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Weserrenaissance architecture in Hameln. Flying the flags for the Fussball-Weltmeisterschaft

Yippee! We’re off again, our fifth continent, touring around Eastern Europe for around three months, as I had hoped for. The plan is to cover Eastern Europe in two halves: first northern Poland and the Baltic States for a month, returning to Brussels for Mama’s birthday on 1 August, and then off to the rest, down to Bulgaria, for a further two months. Together with Mama we had breakfast, got ourselves ready and packed up, and set off around 10am, onto the Belgian motorways. We headed off in the wrong direction at first, towards Waterloo, but with a quick u-ey at Jezus-Eik we were soon afterwards zooming down the E40 to Luik/Liège and on to Aachen, crossing into Germany without a border to mention.

On it went, past Cologne and bending up to Dortmund, then east to Hannover. Rather than head into Hannover, or pushing on past it, we decided to make a stop for the night at Hameln, to the south-west of Hannover. We figured this would be a more quiet place than Hannover to spend the night. I was intrigued to take a look at Hameln, “Hamlyn” in English, of the Pied Piper story. I was hoping to find a picturesque little old town, if nothing else.

Between Wezembeek-Oppem and Hameln we drove under a grey, “leaden”, sky of monotone grey with no sight of either sunshine, sky, or even proper clouds. It drained the landscape of any colour. Combined with motorway driving through the densely populated parts of Belgium and the German Ruhr region it was one of the most boring drives and scenery we have had on our trip. It was just so dull… We swapped driving a few times – this worked well as neither of us got too tired this way. Just inside Germany we made a stop for lunch at one of the smaller …erm… stops, enough to have a “kurry wurst und kaffee”. The final part of the drive was along a smaller road through green countryside of rolling hills, forests and fields. Pretty without being especially scenic. Tidy German rural countryside. Quite a contrast to the motorway drive where beemers and mercs just flew past us in the outside lane, the absence of speed limits encouraging some pretty reckless driving.

We tootled along and arrived at the tidy old market town of Hameln around 6pm. Tourist information was still open and we booked into a “cheap” (€70, gulp) city centre hotel, perfect. With a little trial and error we managed to park the car and checked into our room. A little basic perhaps but excellent value, slap-bang in the centre along the Neue Markt, one of the quiet cobbled old town streets with medieval town houses, and still with some character.

We dumped our bags and went out for a walk and dinner. The French football team are staying somewhere in Hameln for the football world championship, and the town is decked out with French tri-colours. Hameln was a small typical market town with a lot of Shrewsbury “black and white”. The correct expression apparently is “Weserrenaissance” style, with lots of colourful decorations on stepped gables and windows, rather like a fairy-tale town. The Rattenfänger story references are everywhere. There is a Rattenfängerhaus, a Rattenfänger krug (medieval bar), and there are performances, shows and town walks. The local musical is called “Rats”. For tonight we just stuck to finding somewhere for a drink and dinner. We walked to the Pferdenmarkt, the horse market, a street right by the central St. Niklaus church, and took seats at a terrace outside a café. There are stalls and stands selling food from different countries spread around the market, the cobbled streets in the middle of which the church stands. There are stalls for Spain (paella), Italy (pizza), a converted old Citroën van is decked out in the French colours and sells crepes. I’m amused to see a single stall to cover “Asia”. On one side of the church a big screen has been erected, and benches have been provided, to allow people to watch the football world championship games. Before the game started a local band was playing, just out of sight from where we were sat. We ordered drinks and schweinebraten with red cabbage, and after our meal turned our seats around to watch the France versus Spain game on the smaller screen set up by the café.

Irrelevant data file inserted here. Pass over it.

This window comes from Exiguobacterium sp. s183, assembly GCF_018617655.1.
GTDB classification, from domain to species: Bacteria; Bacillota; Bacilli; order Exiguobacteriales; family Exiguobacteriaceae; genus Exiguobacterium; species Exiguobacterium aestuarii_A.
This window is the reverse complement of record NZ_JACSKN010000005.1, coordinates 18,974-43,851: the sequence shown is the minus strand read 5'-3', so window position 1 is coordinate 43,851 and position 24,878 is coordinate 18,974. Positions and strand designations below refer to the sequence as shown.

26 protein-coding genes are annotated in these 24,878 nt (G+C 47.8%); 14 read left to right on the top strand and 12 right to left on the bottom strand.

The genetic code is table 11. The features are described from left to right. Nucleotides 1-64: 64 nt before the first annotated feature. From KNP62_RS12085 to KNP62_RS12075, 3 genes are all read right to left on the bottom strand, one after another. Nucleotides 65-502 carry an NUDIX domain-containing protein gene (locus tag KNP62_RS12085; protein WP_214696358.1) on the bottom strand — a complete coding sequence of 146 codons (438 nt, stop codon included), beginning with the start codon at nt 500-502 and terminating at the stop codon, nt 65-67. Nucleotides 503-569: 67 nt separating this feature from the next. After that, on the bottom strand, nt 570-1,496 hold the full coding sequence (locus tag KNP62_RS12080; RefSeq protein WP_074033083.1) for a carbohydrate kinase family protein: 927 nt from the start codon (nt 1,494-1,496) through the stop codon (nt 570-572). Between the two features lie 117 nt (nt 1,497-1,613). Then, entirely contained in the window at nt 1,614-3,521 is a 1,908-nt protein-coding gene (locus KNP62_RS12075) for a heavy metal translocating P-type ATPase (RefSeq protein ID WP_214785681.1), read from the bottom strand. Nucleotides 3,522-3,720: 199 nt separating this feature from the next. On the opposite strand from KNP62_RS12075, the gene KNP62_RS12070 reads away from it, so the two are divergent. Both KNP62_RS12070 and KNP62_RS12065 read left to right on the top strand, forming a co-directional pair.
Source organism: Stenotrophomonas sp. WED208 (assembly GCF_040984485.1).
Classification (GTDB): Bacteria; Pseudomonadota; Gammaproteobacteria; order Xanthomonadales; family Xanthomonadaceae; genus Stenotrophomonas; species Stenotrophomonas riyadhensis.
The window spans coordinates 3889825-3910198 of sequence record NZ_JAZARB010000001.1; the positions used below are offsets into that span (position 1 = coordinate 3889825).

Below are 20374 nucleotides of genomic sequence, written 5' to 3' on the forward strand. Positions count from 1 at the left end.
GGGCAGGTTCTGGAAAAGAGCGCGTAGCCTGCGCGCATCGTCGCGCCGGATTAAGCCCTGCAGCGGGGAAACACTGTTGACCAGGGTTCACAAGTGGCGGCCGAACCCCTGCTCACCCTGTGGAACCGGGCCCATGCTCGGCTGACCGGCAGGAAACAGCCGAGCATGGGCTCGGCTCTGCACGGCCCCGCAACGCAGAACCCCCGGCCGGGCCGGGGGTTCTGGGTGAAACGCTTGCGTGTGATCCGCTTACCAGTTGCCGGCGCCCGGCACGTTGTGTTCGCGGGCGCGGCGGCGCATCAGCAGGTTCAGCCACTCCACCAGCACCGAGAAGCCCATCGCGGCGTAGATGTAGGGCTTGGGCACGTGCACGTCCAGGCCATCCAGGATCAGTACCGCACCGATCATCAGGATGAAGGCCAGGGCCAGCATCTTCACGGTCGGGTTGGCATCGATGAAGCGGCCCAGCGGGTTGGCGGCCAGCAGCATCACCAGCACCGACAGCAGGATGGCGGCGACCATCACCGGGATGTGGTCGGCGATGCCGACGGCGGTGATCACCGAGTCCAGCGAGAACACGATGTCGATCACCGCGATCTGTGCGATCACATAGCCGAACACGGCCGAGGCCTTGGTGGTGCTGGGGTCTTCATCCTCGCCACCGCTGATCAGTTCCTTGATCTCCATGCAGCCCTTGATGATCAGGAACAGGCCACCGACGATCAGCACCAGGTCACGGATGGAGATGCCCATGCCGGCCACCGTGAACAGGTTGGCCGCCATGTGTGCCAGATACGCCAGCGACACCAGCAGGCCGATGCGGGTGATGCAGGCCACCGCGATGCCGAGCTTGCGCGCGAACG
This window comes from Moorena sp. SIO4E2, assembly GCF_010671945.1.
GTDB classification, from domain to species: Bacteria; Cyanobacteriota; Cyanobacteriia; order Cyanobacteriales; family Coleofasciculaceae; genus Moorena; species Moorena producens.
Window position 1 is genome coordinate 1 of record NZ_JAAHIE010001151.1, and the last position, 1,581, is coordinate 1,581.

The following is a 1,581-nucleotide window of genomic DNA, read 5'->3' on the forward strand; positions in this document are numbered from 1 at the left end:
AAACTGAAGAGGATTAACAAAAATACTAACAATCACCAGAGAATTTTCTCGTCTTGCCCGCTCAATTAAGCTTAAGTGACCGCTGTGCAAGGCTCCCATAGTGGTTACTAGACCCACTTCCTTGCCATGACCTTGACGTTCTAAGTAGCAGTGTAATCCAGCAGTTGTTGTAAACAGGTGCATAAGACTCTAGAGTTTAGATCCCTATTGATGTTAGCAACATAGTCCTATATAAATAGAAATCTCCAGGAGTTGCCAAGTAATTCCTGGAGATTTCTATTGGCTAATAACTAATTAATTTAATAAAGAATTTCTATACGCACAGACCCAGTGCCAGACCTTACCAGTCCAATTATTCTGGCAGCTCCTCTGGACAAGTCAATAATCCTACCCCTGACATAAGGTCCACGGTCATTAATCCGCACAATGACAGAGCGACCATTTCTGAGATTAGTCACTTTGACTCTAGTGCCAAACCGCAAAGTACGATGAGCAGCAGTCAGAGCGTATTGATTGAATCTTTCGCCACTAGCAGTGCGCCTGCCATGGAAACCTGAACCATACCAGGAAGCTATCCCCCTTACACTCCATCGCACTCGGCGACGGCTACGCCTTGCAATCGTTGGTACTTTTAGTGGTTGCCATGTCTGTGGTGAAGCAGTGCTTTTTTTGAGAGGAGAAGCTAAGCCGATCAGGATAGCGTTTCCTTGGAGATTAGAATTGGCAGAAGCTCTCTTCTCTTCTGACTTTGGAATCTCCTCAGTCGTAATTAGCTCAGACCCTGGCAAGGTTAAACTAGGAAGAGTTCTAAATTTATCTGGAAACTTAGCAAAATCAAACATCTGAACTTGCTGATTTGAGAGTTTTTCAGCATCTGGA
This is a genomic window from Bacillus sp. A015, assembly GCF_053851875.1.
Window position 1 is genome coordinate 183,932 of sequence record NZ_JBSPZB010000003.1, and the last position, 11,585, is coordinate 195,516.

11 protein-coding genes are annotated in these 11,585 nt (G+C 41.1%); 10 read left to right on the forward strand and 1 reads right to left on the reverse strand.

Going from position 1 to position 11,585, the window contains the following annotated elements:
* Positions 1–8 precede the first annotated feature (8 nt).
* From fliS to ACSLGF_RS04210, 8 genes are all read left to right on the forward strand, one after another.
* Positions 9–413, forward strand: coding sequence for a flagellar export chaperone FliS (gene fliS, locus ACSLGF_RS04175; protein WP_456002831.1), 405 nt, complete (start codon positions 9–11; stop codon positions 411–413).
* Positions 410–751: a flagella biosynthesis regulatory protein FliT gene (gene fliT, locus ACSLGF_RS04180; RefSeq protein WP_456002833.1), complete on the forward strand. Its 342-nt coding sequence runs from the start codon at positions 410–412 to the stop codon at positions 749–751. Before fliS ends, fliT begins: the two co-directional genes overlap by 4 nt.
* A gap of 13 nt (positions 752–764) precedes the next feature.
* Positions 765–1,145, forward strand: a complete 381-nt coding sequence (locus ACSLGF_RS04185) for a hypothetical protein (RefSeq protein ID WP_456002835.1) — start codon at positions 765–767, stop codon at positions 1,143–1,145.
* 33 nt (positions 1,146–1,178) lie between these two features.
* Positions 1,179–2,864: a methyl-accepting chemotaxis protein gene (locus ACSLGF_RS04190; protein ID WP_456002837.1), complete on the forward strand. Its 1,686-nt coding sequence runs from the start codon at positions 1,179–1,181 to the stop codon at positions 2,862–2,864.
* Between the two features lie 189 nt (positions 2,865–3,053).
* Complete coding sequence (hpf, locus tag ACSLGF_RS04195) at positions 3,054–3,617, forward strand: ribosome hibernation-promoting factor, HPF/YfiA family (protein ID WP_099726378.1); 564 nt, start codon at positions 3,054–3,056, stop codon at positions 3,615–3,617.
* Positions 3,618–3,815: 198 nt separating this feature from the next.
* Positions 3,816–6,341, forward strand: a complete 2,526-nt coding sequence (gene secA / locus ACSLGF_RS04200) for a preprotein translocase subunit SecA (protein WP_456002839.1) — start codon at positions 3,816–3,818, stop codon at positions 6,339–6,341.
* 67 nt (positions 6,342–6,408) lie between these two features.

At some point the conversation turned to our Big Question, where are we going to live? We agreed that in a little market town like this would be the sort of thing we would both ideally like. It’s the sort of thing that Ness has had in mind for a long time and North Berwick, on which we have provisionally settled, is a lot smaller and falls far short of this kind of place. Doubts are beginning to creep in again. Anyway, we ended up having a lovely evening on what was only supposed to be a “stopover” night, but which came up trumps with a lovely relaxed atmosphere, in a charming historic town centre, with some tasty nosh and even a little schnapps as a digestif afterwards, and a comfortable hotel room. We strolled back and crashed out.

France won 1-0.